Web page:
Training a puppy is a challenging endeavor that requires patience, consistency and more than a few dog treats. Training more than one puppy at once requires the same, though in greater supply. Group training works well for some commands, and dogs who work together to accomplish goals tend to have positive associations to socialization and other animals. Training multiple pups is sometimes frustrating, but well worth the effort.
In all dog training, consistency is the primary factor that determines success. Rules are rules and must be treated as such. If your pups are not allowed on the bed, for example, none should be allowed on the bed for any reason. All dogs in the training group should have to follow the same rules, and all humans who interact with the training group should follow the same expectations of behavior. In other words, you, your family and your friends must all follow established rules or you risk hindering the training process.
Some training commands are best taught on an individual basis. Stay, for instance, is a challenging command in which duration must be introduced before distance and distraction. Because other pups in the training group present a considerable distraction, it would be unfair to the dog to attempt to teach stay when they are present. Tough commands like heel and stay require you to make individual time for each dog.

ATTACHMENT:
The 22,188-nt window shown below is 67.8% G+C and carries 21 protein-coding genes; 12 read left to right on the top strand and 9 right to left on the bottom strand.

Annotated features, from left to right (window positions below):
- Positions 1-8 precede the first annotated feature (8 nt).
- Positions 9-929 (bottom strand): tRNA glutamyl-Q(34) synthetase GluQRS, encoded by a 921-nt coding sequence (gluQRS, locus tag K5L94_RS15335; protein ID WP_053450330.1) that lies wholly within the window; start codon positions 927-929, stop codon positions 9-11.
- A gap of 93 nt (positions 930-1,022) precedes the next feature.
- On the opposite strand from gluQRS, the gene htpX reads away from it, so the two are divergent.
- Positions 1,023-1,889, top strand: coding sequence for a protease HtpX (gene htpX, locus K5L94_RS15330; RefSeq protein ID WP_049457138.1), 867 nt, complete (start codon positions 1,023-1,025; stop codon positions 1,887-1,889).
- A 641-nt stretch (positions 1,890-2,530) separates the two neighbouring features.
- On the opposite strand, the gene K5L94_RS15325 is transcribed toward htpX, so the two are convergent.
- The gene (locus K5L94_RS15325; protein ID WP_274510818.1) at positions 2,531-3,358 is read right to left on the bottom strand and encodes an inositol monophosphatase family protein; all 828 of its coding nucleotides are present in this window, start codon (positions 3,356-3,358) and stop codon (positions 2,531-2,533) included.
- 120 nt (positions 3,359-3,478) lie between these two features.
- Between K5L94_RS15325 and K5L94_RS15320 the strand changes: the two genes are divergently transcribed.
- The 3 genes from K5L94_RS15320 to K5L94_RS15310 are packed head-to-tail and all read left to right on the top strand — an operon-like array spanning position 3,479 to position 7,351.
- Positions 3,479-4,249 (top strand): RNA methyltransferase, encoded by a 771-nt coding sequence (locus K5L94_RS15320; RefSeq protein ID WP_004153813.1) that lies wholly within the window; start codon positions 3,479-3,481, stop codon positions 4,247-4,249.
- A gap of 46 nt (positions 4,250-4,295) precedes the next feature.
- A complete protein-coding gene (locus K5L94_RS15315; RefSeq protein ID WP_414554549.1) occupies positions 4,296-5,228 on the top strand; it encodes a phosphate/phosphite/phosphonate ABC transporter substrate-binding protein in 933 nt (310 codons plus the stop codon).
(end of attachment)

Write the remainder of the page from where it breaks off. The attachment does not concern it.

Other commands work well in groups. Sit, for example, is something that all of your pups can do at once. The same can be said of the lie command. Recall, in which the dog comes when called, is fantastic to teach in groups because even the dogs who are not learning as quickly instinctively will follow the other pups. It is also important to teach your dogs to sit politely while you place their food -- this one should be taught with the pack present. Ask the puppies to sit, and then start placing the food. If they stand, lift the bowl and reset. Once all puppies sit patiently while you place the food, they can eat.
Puppies have a short attention span. Split your training sessions into brief 15-20 minute bursts to ensure pups stay engaged. Additionally, remember that everything your pups want to do provides you with a training opportunity -- if they want food, if they want attention, if they want to go outside, if they want to come back in. In each situation, making small asks of your pack (sit, lie down, wait) will help make their obedience even more powerful.
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